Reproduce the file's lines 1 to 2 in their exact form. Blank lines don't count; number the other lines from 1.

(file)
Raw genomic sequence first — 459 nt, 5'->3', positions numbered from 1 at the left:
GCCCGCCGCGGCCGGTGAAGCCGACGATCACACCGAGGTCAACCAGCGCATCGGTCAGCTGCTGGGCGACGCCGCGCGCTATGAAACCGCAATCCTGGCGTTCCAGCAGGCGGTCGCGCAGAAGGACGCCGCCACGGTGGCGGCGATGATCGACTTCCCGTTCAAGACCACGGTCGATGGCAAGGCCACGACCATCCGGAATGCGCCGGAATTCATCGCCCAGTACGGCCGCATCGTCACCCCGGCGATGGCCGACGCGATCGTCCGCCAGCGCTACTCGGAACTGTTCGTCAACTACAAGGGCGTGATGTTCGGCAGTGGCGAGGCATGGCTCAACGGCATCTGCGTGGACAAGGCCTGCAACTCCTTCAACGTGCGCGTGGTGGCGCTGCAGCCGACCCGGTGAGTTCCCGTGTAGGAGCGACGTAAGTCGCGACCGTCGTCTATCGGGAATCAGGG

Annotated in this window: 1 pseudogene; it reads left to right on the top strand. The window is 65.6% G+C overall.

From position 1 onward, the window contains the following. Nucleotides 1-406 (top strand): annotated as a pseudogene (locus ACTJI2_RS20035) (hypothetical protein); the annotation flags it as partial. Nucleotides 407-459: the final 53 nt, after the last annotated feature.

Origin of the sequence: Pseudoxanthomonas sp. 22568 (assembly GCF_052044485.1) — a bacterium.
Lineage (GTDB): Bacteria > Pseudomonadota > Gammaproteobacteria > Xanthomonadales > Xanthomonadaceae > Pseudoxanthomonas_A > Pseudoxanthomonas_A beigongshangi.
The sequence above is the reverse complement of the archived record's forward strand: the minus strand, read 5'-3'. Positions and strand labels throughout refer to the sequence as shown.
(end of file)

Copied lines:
Raw genomic sequence first — 459 nt, 5'->3', positions numbered from 1 at the left:
GCCCGCCGCGGCCGGTGAAGCCGACGATCACACCGAGGTCAACCAGCGCATCGGTCAGCTGCTGGGCGACGCCGCGCGCTATGAAACCGCAATCCTGGCGTTCCAGCAGGCGGTCGCGCAGAAGGACGCCGCCACGGTGGCGGCGATGATCGACTTCCCGTTCAAGACCACGGTCGATGGCAAGGCCACGACCATCCGGAATGCGCCGGAATTCATCGCCCAGTACGGCCGCATCGTCACCCCGGCGATGGCCGACGCGATCGTCCGCCAGCGCTACTCGGAACTGTTCGTCAACTACAAGGGCGTGATGTTCGGCAGTGGCGAGGCATGGCTCAACGGCATCTGCGTGGACAAGGCCTGCAACTCCTTCAACGTGCGCGTGGTGGCGCTGCAGCCGACCCGGTGAGTTCCCGTGTAGGAGCGACGTAAGTCGCGACCGTCGTCTATCGGGAATCAGGG